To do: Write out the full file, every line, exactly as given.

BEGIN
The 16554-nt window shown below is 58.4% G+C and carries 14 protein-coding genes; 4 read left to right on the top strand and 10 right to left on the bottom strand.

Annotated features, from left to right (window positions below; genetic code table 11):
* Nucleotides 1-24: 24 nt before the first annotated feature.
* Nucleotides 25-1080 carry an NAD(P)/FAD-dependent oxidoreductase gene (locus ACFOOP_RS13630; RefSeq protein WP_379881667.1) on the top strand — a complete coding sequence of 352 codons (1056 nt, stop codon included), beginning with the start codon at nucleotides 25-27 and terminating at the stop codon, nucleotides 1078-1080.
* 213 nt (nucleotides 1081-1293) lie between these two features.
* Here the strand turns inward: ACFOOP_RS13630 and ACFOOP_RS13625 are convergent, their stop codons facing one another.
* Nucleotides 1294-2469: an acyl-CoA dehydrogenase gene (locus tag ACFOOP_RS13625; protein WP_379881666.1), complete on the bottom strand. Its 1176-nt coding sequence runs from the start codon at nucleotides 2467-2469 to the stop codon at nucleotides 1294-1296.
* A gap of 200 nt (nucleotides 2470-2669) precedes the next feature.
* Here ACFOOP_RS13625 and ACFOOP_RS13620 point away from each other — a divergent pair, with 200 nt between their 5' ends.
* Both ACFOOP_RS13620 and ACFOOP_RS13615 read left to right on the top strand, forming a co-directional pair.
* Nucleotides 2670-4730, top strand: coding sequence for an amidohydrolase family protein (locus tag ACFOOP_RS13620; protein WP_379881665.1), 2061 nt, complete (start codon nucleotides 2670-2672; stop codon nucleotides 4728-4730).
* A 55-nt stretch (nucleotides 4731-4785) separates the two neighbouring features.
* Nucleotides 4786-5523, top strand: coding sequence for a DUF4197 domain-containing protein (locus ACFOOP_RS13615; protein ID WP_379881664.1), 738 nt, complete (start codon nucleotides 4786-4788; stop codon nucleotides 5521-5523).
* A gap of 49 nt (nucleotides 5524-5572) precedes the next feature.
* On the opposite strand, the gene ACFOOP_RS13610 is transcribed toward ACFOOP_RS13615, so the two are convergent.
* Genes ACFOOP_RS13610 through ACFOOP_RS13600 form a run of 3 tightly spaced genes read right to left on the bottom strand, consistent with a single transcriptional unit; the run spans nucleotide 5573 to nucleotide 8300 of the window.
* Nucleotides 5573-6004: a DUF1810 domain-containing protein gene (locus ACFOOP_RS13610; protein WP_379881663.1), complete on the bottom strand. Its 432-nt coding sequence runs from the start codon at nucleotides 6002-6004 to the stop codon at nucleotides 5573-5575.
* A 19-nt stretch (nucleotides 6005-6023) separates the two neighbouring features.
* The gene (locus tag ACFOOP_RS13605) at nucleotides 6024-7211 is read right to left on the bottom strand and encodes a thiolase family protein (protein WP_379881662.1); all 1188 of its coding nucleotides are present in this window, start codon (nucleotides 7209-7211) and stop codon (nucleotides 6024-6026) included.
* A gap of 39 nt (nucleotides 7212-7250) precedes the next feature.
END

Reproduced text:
The 16554-nt window shown below is 58.4% G+C and carries 14 protein-coding genes; 4 read left to right on the top strand and 10 right to left on the bottom strand.

Annotated features, from left to right (window positions below; genetic code table 11):
* Nucleotides 1-24: 24 nt before the first annotated feature.
* Nucleotides 25-1080 carry an NAD(P)/FAD-dependent oxidoreductase gene (locus ACFOOP_RS13630; RefSeq protein WP_379881667.1) on the top strand — a complete coding sequence of 352 codons (1056 nt, stop codon included), beginning with the start codon at nucleotides 25-27 and terminating at the stop codon, nucleotides 1078-1080.
* 213 nt (nucleotides 1081-1293) lie between these two features.
* Here the strand turns inward: ACFOOP_RS13630 and ACFOOP_RS13625 are convergent, their stop codons facing one another.
* Nucleotides 1294-2469: an acyl-CoA dehydrogenase gene (locus tag ACFOOP_RS13625; protein WP_379881666.1), complete on the bottom strand. Its 1176-nt coding sequence runs from the start codon at nucleotides 2467-2469 to the stop codon at nucleotides 1294-1296.
* A gap of 200 nt (nucleotides 2470-2669) precedes the next feature.
* Here ACFOOP_RS13625 and ACFOOP_RS13620 point away from each other — a divergent pair, with 200 nt between their 5' ends.
* Both ACFOOP_RS13620 and ACFOOP_RS13615 read left to right on the top strand, forming a co-directional pair.
* Nucleotides 2670-4730, top strand: coding sequence for an amidohydrolase family protein (locus tag ACFOOP_RS13620; protein WP_379881665.1), 2061 nt, complete (start codon nucleotides 2670-2672; stop codon nucleotides 4728-4730).
* A 55-nt stretch (nucleotides 4731-4785) separates the two neighbouring features.
* Nucleotides 4786-5523, top strand: coding sequence for a DUF4197 domain-containing protein (locus ACFOOP_RS13615; protein ID WP_379881664.1), 738 nt, complete (start codon nucleotides 4786-4788; stop codon nucleotides 5521-5523).
* A gap of 49 nt (nucleotides 5524-5572) precedes the next feature.
* On the opposite strand, the gene ACFOOP_RS13610 is transcribed toward ACFOOP_RS13615, so the two are convergent.
* Genes ACFOOP_RS13610 through ACFOOP_RS13600 form a run of 3 tightly spaced genes read right to left on the bottom strand, consistent with a single transcriptional unit; the run spans nucleotide 5573 to nucleotide 8300 of the window.
* Nucleotides 5573-6004: a DUF1810 domain-containing protein gene (locus ACFOOP_RS13610; protein WP_379881663.1), complete on the bottom strand. Its 432-nt coding sequence runs from the start codon at nucleotides 6002-6004 to the stop codon at nucleotides 5573-5575.
* A 19-nt stretch (nucleotides 6005-6023) separates the two neighbouring features.
* The gene (locus tag ACFOOP_RS13605) at nucleotides 6024-7211 is read right to left on the bottom strand and encodes a thiolase family protein (protein WP_379881662.1); all 1188 of its coding nucleotides are present in this window, start codon (nucleotides 7209-7211) and stop codon (nucleotides 6024-6026) included.
* A gap of 39 nt (nucleotides 7212-7250) precedes the next feature.